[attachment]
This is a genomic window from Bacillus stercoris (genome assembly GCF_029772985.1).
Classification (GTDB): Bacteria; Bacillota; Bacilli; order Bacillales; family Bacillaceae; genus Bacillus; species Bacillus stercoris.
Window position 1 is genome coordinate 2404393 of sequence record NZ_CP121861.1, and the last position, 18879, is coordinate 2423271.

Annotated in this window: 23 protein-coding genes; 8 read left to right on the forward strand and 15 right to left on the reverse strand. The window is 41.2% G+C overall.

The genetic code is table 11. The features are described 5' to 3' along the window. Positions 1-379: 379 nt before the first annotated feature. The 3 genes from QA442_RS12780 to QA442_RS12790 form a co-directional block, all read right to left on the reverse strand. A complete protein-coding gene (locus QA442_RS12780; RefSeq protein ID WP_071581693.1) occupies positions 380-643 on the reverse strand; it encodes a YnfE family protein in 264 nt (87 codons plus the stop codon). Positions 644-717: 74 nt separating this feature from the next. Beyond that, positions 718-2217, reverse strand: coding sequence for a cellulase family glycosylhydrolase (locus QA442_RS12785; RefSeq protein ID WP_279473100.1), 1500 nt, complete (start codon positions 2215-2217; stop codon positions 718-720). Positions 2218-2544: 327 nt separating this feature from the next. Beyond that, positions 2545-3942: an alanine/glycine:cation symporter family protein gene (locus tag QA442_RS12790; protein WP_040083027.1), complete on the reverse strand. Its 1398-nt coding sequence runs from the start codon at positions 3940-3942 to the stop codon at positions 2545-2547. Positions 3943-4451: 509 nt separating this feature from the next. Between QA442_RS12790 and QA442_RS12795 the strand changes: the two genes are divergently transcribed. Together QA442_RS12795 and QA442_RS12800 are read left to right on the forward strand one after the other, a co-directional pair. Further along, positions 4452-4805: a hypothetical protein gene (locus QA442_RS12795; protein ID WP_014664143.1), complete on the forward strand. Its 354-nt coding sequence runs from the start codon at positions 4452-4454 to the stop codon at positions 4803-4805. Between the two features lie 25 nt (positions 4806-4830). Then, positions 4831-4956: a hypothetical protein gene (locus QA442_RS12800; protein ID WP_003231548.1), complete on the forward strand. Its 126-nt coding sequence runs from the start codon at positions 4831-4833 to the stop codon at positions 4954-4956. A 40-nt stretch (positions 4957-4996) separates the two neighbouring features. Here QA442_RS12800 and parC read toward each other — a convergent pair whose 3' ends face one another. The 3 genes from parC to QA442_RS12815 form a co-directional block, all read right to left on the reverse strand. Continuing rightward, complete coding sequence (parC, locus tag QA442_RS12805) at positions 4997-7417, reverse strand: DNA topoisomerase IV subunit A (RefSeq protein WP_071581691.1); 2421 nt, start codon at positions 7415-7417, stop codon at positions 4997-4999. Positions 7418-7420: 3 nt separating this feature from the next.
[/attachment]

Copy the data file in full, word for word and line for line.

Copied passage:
This is a genomic window from Bacillus stercoris (genome assembly GCF_029772985.1).
Classification (GTDB): Bacteria; Bacillota; Bacilli; order Bacillales; family Bacillaceae; genus Bacillus; species Bacillus stercoris.
Window position 1 is genome coordinate 2404393 of sequence record NZ_CP121861.1, and the last position, 18879, is coordinate 2423271.

Annotated in this window: 23 protein-coding genes; 8 read left to right on the forward strand and 15 right to left on the reverse strand. The window is 41.2% G+C overall.

The genetic code is table 11. The features are described 5' to 3' along the window. Positions 1-379: 379 nt before the first annotated feature. The 3 genes from QA442_RS12780 to QA442_RS12790 form a co-directional block, all read right to left on the reverse strand. A complete protein-coding gene (locus QA442_RS12780; RefSeq protein ID WP_071581693.1) occupies positions 380-643 on the reverse strand; it encodes a YnfE family protein in 264 nt (87 codons plus the stop codon). Positions 644-717: 74 nt separating this feature from the next. Beyond that, positions 718-2217, reverse strand: coding sequence for a cellulase family glycosylhydrolase (locus QA442_RS12785; RefSeq protein ID WP_279473100.1), 1500 nt, complete (start codon positions 2215-2217; stop codon positions 718-720). Positions 2218-2544: 327 nt separating this feature from the next. Beyond that, positions 2545-3942: an alanine/glycine:cation symporter family protein gene (locus tag QA442_RS12790; protein WP_040083027.1), complete on the reverse strand. Its 1398-nt coding sequence runs from the start codon at positions 3940-3942 to the stop codon at positions 2545-2547. Positions 3943-4451: 509 nt separating this feature from the next. Between QA442_RS12790 and QA442_RS12795 the strand changes: the two genes are divergently transcribed. Together QA442_RS12795 and QA442_RS12800 are read left to right on the forward strand one after the other, a co-directional pair. Further along, positions 4452-4805: a hypothetical protein gene (locus QA442_RS12795; protein ID WP_014664143.1), complete on the forward strand. Its 354-nt coding sequence runs from the start codon at positions 4452-4454 to the stop codon at positions 4803-4805. Between the two features lie 25 nt (positions 4806-4830). Then, positions 4831-4956: a hypothetical protein gene (locus QA442_RS12800; protein ID WP_003231548.1), complete on the forward strand. Its 126-nt coding sequence runs from the start codon at positions 4831-4833 to the stop codon at positions 4954-4956. A 40-nt stretch (positions 4957-4996) separates the two neighbouring features. Here QA442_RS12800 and parC read toward each other — a convergent pair whose 3' ends face one another. The 3 genes from parC to QA442_RS12815 form a co-directional block, all read right to left on the reverse strand. Continuing rightward, complete coding sequence (parC, locus tag QA442_RS12805) at positions 4997-7417, reverse strand: DNA topoisomerase IV subunit A (RefSeq protein WP_071581691.1); 2421 nt, start codon at positions 7415-7417, stop codon at positions 4997-4999. Positions 7418-7420: 3 nt separating this feature from the next.